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UN Envoy Says N. Korea Cracking Down on Escapees

A specially appointed United Nations investigator of North Korea's human rights situation says Pyongyang appears to be cracking down on people who try to leave the country. He gives South Korea good marks for its care of traumatized North Koreans who do manage to escape. VOA Seoul Correspondent Kurt Achin reports.

United Nations Special Rapporteur Vitit Muntabhorn told reporters in Seoul Friday fewer people seem to be escaping North Korea by way of its border with China.

"Exits are more difficult, because of stringent border conditions," he said. "Those who are found to be leaving or returnees are punished more severely, according to our sources."

Tens of thousands of North Koreans have streamed over the Chinese border since the 1990s to escape severe deprivation and repression at home. Vitit, a legal scholar of Thai origin, has reported to the United Nations for four years on the North's abuses, including widespread torture, public executions, and involuntary abortions.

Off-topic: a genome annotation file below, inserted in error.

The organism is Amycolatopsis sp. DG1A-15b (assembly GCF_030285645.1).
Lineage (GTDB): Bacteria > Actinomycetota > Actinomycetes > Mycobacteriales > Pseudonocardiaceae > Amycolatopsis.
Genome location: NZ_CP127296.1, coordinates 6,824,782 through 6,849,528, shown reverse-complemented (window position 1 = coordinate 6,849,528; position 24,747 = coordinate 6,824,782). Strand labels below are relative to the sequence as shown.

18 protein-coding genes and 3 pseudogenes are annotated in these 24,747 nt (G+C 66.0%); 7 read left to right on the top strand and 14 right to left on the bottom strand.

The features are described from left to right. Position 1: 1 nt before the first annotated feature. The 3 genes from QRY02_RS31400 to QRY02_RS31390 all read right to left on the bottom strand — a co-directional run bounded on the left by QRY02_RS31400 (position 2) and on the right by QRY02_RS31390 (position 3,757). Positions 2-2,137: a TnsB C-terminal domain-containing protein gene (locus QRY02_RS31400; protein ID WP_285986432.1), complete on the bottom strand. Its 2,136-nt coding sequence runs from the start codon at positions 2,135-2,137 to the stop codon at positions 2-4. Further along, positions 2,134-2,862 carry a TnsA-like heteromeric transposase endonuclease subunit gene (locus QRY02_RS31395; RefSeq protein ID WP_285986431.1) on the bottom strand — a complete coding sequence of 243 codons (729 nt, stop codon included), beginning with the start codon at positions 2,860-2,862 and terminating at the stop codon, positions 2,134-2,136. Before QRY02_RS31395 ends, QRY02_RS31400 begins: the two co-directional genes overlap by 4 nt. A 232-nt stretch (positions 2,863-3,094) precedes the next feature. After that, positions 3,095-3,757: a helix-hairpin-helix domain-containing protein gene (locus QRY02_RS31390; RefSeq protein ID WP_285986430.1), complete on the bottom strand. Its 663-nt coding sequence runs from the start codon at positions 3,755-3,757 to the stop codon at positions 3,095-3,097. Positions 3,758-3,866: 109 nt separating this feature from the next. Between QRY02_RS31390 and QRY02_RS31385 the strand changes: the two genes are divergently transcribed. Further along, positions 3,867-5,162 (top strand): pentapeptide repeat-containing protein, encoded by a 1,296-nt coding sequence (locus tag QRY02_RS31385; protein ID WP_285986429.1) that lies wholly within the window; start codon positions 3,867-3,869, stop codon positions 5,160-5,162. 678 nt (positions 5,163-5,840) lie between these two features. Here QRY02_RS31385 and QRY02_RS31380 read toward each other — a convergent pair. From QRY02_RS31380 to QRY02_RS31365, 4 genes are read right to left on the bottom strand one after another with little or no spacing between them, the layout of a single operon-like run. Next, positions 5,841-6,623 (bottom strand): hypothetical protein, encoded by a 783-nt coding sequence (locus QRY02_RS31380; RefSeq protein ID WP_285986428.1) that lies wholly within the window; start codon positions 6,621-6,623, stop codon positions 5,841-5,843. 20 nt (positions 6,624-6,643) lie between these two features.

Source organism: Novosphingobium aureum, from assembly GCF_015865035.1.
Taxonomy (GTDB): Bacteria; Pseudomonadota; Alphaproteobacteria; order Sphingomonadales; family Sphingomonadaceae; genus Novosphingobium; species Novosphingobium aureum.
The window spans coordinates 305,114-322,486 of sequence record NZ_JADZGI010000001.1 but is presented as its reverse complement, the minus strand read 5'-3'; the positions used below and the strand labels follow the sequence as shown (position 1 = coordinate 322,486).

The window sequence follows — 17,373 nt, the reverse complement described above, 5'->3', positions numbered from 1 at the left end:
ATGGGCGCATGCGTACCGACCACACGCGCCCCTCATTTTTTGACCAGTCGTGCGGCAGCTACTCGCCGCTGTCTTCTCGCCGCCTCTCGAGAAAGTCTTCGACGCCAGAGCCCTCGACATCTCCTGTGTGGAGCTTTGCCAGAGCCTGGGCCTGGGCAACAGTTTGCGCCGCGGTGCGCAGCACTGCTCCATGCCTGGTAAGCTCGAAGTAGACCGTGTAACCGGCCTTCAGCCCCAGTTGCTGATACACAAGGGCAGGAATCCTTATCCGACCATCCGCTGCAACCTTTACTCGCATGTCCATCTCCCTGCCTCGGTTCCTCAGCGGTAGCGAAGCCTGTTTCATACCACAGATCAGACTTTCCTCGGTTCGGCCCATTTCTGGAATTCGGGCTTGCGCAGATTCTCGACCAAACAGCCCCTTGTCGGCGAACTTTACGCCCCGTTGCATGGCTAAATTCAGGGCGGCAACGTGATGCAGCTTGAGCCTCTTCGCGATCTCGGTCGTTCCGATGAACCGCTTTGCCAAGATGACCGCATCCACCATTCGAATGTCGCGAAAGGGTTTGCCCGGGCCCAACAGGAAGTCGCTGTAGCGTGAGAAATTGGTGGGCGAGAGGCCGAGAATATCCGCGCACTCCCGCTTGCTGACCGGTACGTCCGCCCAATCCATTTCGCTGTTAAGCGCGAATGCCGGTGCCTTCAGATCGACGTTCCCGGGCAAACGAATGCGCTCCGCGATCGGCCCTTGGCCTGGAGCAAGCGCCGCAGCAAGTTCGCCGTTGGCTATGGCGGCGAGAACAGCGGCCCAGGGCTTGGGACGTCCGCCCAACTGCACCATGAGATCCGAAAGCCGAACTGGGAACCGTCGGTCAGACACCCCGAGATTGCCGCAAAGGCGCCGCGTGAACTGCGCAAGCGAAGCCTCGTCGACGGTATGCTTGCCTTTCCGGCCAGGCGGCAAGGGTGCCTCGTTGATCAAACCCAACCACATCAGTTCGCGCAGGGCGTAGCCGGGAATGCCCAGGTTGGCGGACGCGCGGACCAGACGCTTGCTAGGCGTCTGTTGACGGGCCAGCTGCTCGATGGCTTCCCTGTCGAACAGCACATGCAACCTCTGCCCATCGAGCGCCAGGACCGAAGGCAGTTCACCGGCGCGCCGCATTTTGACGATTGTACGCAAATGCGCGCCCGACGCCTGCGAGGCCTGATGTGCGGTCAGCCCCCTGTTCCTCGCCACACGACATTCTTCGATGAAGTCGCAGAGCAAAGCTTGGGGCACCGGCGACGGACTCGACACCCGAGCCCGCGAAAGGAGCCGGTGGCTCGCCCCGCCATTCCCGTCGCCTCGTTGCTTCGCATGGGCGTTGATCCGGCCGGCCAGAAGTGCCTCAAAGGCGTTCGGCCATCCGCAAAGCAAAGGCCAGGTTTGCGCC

North Korea has never allowed Vitit to visit the country, nor cooperated with his investigation in any way. He compiles his research from a comprehensive range of second-hand sources, including interviews with North Korean defectors and U.N. agencies operating in the North.

Vitit says the dangerous and stressful process of leaving North Korea creates problems for many defectors - most of whom end up here in South Korea.

"They often land up in very dangerous situations before arriving in the Republic of Korea, and many suffer from stressful experiences before reaching a safe haven. A number are victims of multiple abuses, including torture and other forms of violence," he said. "Their psychological and other scars, such as post traumatic stress disorders, run deep."

During his visit to Seoul this week, Vitit was given a tour of the refugees' first stop in their new South Korean life: an education facility named Hanawon. He says South Korea has equipped the facility well to help traumatized North Koreans heal.

"Hanawon now provides the services of psychologists and psychiatrists to help those in need," he added. "There is more emphasis on vocational training and education to enable those from the North to prepare themselves for employment after leaving Hanawon."

Nearly 15,000 North Korean refugees have resettled in South Korea, with more than 2,000 arriving in the past year alone.

Vitit calls on South Korea to provide food and humanitarian aid to the North, as long as Pyongyang ensures adequate monitoring to ensure the aid reaches the most needy. He accuses North Korea of spending too much of its budgets on its military, and says the North must shift more of its resources to feeding itself.